Down, But Not Out

Dr. Tommy Boland Cross Community Church Pastor

“We do not want you to be uninformed, brothers, about the hardships we suffered in the province of Asia. We were under great pressure, far beyond our ability to endure, so that we despaired even of life” (2 Corinthians 1:8).

Did you know that Christian believers get down and depressed? Some people mistakenly believe that Christians should not experience any kind of deep sadness after conversion, as if we have been made immune to depression, despair and despondency. If a Christian does lapse into depression, this thinking goes, he or she is in sin.

This is an entirely faulty understanding of what it means to be a disciple of the Lord Jesus Christ and the biblical promise of painful providence. The term “depressed” can mean a variety of things. To be sure, it can refer to a diagnosable medical condition (clinical depression; post-partum depression), which can require an individual to seek treatment through professional counseling and/or medication. For the purpose of my word of encouragement this month, I am identifying the term depression as the reality of a deep feeling of sadness . . . and the power that is available to us when we look to Jesus for the cure.


Sadness in the Bible

VIENNA, AUSTIRA – The painting of Jesus in the Gethsemane garden in church St. Johann der Evangelist by Karl Geiger (1876).

Because we are broken people living in a broken world with other broken people, sadness is a reality, even for the redeemed. We see how Jesus entered into the intense sadness of those who were mourning the death of Lazarus: He wept (John 11:35). The Bible is filled with examples of great saints struggling with sadness leading to depression. David wrote, “Record my misery; list my tears on your scroll – are they not in your record?” (Psalm 56:8). And remember, this lament came from the man who is described as a man after God’s own heart (Acts 13:22). 

We read in 2 Corinthians 1:8 that the great apostle Paul despaired even of life itself. And he was not alone in feeling that way! Notice that he wrote, “We were under great pressure” and “We despaired even of life.” Paul and his companions were being buffeted by storm winds of difficulty and persecution that brought them to the point of utter hopelessness. And let us not forget that both Moses (Numbers 11:15) and Elijah (1 Kings 19:3-5) cried out to God that they would rather die than live in their current season of struggle. Job, whom Scripture describes as “blameless and upright,” a man who “feared God and shunned evil” (Job 1:1), said despairingly that he wished he had died at birth (Job 3:11). And I would be remiss if I did not mention our Lord’s words as He prepared to pray in the Garden of Gethsemane on the night of His betrayal: “My soul is overwhelmed with sorrow to the point of death” (Matthew 26:38). 

We do not know exactly what hardships Paul and his missionary team were facing in Asia. Yet the biblical accounts of Paul’s three missionary journeys record many incredibly difficult trials. If Paul (and Moses, Elijah, and Job) got down to the point of despairing even of life, it should not surprise any of us that we too may get down from time to time and struggle with seasons of sadness. But just like Paul, we have all that we need in Jesus to deal with our down so that we are never out! As disciples of Christ, we are called and commanded to see the sovereign reality of God and His perfect plan and purpose being worked out in our imperfect and sometimes pain-filled lives.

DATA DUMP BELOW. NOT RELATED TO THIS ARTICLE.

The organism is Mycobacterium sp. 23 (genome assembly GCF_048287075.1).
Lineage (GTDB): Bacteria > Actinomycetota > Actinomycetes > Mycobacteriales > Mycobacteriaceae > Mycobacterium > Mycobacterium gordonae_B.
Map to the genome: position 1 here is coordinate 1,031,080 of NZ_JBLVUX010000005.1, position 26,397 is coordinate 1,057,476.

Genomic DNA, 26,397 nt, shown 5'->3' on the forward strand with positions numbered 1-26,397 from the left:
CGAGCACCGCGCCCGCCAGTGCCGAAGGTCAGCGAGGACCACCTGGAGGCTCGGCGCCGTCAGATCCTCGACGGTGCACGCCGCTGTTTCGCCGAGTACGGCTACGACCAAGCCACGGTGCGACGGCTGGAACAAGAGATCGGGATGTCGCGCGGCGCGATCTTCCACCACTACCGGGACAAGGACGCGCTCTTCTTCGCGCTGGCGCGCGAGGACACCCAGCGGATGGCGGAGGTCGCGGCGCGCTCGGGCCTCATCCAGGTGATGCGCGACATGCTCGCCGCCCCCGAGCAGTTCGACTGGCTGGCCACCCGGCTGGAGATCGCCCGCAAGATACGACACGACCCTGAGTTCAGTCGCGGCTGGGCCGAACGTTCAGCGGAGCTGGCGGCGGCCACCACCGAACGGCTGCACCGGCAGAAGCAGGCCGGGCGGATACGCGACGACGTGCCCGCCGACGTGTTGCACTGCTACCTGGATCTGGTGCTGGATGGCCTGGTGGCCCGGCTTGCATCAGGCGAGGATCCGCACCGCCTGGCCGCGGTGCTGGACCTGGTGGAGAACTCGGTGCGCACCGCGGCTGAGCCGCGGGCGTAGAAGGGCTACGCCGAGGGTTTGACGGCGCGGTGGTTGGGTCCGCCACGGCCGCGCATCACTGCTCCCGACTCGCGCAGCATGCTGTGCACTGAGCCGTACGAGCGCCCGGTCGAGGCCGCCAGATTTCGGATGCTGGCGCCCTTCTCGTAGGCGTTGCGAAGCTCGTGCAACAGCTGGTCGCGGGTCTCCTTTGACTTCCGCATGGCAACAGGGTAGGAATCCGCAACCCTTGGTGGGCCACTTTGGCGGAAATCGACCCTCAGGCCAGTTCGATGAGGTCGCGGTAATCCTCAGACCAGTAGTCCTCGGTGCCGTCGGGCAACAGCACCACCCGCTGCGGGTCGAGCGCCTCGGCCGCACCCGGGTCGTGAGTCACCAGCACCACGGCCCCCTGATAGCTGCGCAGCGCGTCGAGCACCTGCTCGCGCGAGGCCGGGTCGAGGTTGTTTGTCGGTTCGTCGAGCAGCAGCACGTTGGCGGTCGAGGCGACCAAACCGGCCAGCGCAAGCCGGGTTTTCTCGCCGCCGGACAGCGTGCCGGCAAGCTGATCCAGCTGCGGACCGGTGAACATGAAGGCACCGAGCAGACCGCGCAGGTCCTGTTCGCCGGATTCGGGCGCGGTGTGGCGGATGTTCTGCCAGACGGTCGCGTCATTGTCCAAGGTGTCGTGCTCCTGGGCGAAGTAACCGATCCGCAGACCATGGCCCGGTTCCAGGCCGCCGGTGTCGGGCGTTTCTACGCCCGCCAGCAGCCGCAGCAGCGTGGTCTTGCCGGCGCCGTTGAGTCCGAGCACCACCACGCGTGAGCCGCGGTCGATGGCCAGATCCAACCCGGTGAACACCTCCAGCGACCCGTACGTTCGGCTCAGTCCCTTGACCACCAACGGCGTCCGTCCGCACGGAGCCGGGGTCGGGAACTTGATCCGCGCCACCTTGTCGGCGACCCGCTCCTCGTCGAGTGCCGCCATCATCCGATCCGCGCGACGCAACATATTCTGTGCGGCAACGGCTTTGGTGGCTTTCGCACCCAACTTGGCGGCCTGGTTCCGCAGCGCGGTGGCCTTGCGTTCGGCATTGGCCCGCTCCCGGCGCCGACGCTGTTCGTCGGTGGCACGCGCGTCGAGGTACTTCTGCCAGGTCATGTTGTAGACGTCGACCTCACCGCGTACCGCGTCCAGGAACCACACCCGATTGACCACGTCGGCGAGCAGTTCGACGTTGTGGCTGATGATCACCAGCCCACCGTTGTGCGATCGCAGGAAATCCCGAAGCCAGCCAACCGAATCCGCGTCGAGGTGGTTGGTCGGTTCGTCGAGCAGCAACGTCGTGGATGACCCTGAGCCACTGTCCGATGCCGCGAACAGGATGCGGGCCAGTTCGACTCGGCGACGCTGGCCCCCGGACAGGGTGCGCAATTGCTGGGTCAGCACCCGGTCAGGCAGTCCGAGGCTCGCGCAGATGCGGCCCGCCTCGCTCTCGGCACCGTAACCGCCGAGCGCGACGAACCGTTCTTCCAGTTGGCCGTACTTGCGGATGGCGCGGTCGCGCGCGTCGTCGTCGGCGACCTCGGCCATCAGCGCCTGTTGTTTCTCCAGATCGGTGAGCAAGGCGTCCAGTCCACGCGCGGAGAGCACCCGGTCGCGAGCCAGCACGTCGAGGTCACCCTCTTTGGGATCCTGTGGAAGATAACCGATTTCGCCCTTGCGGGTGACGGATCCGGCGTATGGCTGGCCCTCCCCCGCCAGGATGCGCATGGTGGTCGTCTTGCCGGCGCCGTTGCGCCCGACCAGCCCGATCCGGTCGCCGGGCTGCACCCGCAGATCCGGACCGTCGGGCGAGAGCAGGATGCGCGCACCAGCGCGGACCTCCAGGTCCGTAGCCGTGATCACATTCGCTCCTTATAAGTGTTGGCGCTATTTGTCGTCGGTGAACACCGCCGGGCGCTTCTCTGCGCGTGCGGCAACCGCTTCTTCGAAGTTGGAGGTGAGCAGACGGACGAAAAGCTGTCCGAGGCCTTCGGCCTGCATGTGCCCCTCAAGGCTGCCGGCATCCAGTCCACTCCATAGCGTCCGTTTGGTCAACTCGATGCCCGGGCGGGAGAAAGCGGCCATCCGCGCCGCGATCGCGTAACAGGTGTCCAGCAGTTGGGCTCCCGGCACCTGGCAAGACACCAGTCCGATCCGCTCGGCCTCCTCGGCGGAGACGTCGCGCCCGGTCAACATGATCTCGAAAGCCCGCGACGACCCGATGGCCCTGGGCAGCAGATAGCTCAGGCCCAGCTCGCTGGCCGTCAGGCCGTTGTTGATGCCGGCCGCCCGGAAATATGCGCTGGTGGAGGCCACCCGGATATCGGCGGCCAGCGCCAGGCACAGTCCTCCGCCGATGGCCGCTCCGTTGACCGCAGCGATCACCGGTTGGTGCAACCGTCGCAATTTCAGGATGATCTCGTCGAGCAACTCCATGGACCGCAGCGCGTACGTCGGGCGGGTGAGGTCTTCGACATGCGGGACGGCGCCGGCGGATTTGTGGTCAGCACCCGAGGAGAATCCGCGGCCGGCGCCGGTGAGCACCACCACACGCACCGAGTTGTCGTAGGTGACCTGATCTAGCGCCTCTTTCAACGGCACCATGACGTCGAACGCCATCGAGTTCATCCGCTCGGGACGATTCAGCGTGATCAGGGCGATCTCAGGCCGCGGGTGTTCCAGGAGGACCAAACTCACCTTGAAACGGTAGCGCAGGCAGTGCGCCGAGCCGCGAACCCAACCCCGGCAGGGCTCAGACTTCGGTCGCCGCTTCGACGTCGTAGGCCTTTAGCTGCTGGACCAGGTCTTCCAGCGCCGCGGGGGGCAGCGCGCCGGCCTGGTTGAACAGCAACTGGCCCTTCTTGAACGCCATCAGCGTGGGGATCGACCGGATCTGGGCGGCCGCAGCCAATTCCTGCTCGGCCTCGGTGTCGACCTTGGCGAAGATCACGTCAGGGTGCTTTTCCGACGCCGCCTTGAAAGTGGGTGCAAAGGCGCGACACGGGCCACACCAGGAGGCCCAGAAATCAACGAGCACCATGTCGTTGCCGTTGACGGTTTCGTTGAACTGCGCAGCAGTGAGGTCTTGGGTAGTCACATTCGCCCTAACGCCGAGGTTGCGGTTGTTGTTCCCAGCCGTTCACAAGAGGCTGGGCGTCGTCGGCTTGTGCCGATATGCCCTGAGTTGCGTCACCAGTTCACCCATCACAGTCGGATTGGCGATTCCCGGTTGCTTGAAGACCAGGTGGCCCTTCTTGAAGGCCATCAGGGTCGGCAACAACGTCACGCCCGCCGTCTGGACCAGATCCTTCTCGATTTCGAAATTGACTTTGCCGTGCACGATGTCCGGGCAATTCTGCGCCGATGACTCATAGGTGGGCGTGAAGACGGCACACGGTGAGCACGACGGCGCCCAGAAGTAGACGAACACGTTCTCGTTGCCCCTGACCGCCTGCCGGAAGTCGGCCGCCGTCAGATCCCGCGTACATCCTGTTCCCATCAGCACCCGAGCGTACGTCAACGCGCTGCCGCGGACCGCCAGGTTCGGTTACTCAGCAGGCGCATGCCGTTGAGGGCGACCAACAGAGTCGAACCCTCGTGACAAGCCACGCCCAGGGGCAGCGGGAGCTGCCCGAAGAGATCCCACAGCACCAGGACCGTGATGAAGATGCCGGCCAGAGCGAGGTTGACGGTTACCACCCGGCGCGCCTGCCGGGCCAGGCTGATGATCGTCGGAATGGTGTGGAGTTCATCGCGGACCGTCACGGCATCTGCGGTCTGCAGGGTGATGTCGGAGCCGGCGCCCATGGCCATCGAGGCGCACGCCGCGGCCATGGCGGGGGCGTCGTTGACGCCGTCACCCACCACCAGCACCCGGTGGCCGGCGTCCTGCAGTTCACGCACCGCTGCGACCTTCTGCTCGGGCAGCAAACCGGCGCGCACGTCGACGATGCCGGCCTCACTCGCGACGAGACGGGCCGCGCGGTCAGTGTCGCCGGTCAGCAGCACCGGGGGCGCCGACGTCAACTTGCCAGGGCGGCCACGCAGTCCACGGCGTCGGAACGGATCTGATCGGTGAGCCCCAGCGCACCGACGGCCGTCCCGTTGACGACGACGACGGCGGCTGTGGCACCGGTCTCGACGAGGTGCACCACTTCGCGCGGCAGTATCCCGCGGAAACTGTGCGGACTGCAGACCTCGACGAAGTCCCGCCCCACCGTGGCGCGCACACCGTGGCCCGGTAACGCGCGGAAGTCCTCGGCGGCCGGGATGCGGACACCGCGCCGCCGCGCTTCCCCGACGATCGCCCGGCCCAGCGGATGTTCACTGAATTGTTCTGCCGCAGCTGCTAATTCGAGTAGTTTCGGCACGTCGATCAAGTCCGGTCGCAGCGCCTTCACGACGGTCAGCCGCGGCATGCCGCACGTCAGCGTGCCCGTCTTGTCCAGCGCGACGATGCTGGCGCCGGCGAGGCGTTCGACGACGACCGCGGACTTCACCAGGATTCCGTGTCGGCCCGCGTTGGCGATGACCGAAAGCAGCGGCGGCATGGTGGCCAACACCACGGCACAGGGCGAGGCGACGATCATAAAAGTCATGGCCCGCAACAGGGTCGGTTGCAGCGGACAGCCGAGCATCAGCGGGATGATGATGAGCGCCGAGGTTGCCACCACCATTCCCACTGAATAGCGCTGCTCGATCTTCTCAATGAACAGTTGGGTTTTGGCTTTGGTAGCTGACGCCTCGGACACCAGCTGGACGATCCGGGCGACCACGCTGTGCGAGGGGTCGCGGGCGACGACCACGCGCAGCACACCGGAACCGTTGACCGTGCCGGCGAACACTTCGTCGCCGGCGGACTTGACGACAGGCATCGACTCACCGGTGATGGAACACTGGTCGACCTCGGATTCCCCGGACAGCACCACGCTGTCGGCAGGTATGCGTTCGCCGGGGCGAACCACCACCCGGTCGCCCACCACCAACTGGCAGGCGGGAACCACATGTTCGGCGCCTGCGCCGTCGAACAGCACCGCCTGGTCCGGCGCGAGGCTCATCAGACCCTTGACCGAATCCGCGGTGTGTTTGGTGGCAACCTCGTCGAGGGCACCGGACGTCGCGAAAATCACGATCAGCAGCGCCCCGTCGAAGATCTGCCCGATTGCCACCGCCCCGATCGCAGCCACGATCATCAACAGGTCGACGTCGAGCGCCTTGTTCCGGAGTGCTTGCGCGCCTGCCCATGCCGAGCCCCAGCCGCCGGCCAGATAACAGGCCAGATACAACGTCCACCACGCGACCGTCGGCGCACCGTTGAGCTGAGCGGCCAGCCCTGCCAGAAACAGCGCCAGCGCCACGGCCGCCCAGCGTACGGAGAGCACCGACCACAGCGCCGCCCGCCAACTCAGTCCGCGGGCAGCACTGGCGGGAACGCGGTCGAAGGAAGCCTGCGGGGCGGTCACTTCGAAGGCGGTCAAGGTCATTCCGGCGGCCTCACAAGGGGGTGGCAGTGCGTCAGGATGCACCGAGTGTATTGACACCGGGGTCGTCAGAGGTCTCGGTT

Three truths

Here are three truths to lift you out of the ashes of defeat:


  • Jesus is for you

“If God is for us, who can be against us?” (Romans 8:31).


  • Jesus is with you 

“I am with you always, to the end of the age” (Matthew 28:20).


  • Jesus is in you 

“Do you not realize that Christ Jesus is in you?” (2 Corinthians 13:5).


We are all given over to times of depression, despair, and despondency. The great Baptist preacher Charles Spurgeon, referred to by many as “the prince of preachers,” confessed that he had “suffered many times from sever sickness and frightful mental depression seeking almost to despair.” Again, I ask you: If great men of faith like Spurgeon and Paul and Elijah struggled with seasons of despair, is it not possible – even likely – that you and I will also? 


Focus on Christ

We are not perfected yet, and we won’t be until we cross the Jordan. Until that day, there will be circumstances in life that will come against us in surprising and upsetting ways. When that happens, we must remember to keep our focus on Christ, not our circumstances. When we do that, we will be reminded that Jesus is for us, with us, and in us.

David knew this truth: “The Lord is close to the brokenhearted,” he wrote, “and saves those who are crushed in spirit” (Psalm 34:18). We have seen that our Lord knows what it is to sink into deep sorrow, and He has promised never to leave you or forsake you. Depending upon God’s faithfulness is the key to rising above our discouragement. This is a truth we all must come to understand, and this only happens when He carries us through those seasons painful personal experience. 

Regardless of what you are facing today personally, professionally and relationally, the three truths I have presented here will help you rise above the waves of challenge. The key is to let your despondency lead you to increased dependency upon your Lord. And when you find yourself in a season of despondency, remember you are only down; you are never out. As Paul also said, “We are cast down, but not destroyed” (2 Corinthians 4:9).

This is the Gospel. This is grace for your race. NEVER FORGET THAT . . . AMEN! 


Dr. Tommy Boland is senior pastor of Cross Community Church in Deerfield Beach ( He blogs regularly at

For more articles by Dr. Tommy Boland, visit

Share this article